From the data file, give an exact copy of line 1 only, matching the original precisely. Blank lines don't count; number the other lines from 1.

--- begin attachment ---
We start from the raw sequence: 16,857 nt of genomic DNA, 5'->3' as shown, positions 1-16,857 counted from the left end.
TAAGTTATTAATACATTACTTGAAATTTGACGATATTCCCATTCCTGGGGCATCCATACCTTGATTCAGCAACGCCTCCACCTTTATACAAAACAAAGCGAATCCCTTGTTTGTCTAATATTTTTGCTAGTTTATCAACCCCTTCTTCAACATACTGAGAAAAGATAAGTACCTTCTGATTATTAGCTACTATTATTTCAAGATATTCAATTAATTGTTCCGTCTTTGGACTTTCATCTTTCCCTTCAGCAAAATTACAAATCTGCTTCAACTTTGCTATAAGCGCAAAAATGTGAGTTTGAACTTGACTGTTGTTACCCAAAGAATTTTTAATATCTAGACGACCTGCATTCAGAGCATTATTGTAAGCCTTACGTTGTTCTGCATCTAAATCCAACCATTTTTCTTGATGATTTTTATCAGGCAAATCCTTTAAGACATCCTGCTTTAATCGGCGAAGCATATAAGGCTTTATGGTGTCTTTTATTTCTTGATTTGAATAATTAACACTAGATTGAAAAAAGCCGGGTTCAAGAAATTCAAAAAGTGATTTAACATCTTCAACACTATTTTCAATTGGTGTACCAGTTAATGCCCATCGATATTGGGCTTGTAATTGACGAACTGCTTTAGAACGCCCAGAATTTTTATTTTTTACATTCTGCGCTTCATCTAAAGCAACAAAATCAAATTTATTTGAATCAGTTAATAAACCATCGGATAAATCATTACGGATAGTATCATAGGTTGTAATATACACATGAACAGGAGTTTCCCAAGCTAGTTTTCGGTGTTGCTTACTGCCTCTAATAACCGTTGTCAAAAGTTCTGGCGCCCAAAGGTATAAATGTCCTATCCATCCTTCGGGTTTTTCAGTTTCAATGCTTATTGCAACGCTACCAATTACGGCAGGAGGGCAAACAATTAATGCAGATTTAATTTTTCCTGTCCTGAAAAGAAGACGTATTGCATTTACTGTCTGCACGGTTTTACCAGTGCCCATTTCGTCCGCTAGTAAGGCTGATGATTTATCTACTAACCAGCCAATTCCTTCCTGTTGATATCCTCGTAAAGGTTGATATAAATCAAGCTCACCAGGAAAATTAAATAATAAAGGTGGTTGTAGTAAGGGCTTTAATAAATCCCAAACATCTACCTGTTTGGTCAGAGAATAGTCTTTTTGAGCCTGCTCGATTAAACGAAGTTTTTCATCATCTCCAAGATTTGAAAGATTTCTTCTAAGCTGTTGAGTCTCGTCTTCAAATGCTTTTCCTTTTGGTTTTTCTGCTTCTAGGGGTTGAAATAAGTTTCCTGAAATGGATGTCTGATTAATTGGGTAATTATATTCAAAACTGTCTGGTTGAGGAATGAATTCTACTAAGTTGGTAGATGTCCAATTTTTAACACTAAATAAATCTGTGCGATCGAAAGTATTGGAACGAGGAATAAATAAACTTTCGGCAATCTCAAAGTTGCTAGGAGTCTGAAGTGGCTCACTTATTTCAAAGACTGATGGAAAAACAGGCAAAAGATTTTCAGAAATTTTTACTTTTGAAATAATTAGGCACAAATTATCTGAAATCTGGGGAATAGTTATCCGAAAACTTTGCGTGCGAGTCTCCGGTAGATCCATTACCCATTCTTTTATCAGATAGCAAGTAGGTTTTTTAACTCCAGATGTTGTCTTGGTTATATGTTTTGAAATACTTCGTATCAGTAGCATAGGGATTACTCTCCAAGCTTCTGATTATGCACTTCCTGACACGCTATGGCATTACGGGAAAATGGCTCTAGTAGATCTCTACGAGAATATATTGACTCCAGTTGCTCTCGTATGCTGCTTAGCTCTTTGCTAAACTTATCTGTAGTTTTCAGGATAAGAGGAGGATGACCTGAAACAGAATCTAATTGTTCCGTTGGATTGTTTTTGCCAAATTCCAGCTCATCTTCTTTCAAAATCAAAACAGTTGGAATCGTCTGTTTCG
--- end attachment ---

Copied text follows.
We start from the raw sequence: 16,857 nt of genomic DNA, 5'->3' as shown, positions 1-16,857 counted from the left end.